Insecure Attachment: Is Fear Destroying Your Relationship?
Insecure, or anxious attachment, can come between you and your partner, creating arguments, lack of trust and have both of you baffled about how to cope with these strong emotions.
People with insecure attachment truly struggle with feeling emotionally secure with their partner or spouse. They can become overwhelmed at times with worry and may need excessive reassurance. People with anxious or insecure attachment can be or feel:
. Very sensitive to any signs of rejection or that they are not important to their partner
. Challenged to express their needs in the relationship in a calm way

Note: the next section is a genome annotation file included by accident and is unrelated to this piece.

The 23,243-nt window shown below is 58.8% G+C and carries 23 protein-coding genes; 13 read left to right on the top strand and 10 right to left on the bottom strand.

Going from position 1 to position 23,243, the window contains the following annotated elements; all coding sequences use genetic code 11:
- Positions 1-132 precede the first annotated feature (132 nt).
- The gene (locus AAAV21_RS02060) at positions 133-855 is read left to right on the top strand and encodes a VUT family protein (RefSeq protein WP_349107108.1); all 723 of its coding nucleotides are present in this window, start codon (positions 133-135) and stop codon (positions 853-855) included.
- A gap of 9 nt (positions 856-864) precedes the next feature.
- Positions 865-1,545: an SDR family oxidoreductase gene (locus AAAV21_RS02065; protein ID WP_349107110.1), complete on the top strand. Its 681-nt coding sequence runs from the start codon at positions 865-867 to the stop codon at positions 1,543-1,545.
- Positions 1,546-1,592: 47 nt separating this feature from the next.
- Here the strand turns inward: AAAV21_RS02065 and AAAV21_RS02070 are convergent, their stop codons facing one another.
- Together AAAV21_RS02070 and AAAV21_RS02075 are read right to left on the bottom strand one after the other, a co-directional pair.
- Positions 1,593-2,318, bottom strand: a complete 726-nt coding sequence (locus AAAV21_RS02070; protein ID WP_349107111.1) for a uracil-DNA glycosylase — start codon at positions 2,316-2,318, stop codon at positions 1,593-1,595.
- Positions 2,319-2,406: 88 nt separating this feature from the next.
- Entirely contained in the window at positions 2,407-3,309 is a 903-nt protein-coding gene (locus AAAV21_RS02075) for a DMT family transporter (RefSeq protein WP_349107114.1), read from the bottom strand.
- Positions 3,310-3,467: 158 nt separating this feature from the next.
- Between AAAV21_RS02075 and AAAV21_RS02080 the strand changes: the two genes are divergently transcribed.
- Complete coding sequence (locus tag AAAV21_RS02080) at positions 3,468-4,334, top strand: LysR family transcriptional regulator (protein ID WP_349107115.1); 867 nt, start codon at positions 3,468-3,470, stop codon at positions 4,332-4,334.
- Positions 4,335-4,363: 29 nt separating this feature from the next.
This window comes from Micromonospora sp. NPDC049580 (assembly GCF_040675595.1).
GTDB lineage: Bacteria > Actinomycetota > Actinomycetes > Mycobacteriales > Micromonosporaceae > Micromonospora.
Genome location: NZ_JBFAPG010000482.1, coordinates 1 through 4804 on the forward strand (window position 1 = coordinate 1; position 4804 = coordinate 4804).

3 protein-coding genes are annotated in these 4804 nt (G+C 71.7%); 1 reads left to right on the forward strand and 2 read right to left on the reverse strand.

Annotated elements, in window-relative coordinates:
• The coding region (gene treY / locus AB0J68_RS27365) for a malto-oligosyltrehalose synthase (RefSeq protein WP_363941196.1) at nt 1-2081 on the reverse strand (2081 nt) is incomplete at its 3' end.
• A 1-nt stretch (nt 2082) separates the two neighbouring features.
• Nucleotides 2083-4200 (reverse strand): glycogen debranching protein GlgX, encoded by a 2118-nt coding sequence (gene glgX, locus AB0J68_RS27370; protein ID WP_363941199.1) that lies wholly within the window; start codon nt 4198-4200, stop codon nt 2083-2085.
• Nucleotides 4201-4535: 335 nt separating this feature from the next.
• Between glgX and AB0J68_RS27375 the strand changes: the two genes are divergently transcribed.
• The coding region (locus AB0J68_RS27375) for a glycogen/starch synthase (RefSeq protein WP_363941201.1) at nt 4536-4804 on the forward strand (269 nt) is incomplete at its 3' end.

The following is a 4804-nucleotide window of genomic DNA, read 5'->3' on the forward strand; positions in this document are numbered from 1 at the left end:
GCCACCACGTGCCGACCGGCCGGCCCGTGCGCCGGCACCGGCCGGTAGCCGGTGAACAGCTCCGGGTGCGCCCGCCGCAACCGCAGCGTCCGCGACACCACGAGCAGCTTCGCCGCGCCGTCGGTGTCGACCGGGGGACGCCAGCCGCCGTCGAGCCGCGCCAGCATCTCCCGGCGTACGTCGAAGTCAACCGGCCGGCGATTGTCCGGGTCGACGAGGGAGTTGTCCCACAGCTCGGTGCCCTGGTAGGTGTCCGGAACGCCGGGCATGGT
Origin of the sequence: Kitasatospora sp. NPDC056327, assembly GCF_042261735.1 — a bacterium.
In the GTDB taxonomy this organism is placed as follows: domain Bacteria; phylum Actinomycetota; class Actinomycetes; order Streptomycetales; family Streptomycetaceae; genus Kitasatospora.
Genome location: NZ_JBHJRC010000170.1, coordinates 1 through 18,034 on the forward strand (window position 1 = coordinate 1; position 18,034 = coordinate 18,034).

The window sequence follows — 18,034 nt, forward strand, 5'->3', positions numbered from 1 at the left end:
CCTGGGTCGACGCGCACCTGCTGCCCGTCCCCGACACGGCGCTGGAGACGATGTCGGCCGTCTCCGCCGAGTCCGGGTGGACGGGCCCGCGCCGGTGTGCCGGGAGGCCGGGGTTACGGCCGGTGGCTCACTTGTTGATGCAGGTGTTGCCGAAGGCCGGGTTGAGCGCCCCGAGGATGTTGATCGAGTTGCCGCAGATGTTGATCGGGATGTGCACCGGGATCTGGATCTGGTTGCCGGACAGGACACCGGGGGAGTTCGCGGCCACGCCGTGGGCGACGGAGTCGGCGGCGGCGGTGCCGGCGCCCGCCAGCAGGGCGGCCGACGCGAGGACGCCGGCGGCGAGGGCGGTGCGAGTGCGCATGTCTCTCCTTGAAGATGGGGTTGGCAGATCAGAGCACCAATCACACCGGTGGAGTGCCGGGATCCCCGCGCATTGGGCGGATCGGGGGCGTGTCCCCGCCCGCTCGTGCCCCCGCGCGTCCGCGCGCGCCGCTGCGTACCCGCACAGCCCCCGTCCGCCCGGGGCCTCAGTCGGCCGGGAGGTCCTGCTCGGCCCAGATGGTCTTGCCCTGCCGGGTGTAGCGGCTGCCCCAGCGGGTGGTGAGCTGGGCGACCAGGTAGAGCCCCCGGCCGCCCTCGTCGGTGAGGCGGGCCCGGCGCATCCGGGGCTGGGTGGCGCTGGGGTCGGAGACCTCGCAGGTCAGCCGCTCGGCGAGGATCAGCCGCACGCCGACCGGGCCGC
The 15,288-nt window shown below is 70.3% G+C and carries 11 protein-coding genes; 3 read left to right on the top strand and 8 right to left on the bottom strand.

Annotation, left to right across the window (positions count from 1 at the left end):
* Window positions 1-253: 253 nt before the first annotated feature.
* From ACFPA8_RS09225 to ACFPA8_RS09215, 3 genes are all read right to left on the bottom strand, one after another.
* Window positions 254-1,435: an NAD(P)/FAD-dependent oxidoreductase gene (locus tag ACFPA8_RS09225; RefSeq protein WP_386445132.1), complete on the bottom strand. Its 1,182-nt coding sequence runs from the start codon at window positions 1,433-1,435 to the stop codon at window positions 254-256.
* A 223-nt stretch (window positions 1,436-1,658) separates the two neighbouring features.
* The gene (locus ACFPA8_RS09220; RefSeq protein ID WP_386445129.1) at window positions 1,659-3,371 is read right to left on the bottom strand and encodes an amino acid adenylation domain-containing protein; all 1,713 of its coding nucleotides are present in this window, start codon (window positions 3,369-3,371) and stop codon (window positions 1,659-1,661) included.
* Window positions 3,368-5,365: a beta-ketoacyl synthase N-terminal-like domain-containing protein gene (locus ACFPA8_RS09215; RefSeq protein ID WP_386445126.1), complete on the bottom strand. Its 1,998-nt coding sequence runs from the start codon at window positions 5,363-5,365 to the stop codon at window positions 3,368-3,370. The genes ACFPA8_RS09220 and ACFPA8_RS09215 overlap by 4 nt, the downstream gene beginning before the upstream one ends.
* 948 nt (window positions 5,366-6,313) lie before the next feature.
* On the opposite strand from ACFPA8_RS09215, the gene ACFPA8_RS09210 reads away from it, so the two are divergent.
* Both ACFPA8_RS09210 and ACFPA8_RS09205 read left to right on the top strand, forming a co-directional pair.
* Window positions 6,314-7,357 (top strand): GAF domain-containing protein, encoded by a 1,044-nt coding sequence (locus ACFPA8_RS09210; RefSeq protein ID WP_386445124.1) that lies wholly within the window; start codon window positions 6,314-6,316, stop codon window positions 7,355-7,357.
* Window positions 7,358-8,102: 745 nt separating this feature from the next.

. The need to be continually reassured that they are loved
. A strong desire to know exactly where they stand in the relationship ("Does my partner
. Preoccupied with the relationship when they receive what they feel are mixed messages
from their partner
. Difficulty in regulating emotions when there are even minor problems
in the relationship; can experience panic when they believe the relationship is in jeopardy
. When it feels the relationship is threatened, may call, text
excessively, withdraw, keep score (how long it took partner to return
calls), threaten to leave, ignore partner when they really want to be close.
Unfortunately, the fears of the anxious partner can drive a serious wedge between the couple. It's not unusual for me to see a couple in which they are nearing the point of ending the relationship because the never-ending cycle of fears and accusations has become so painful for both partners.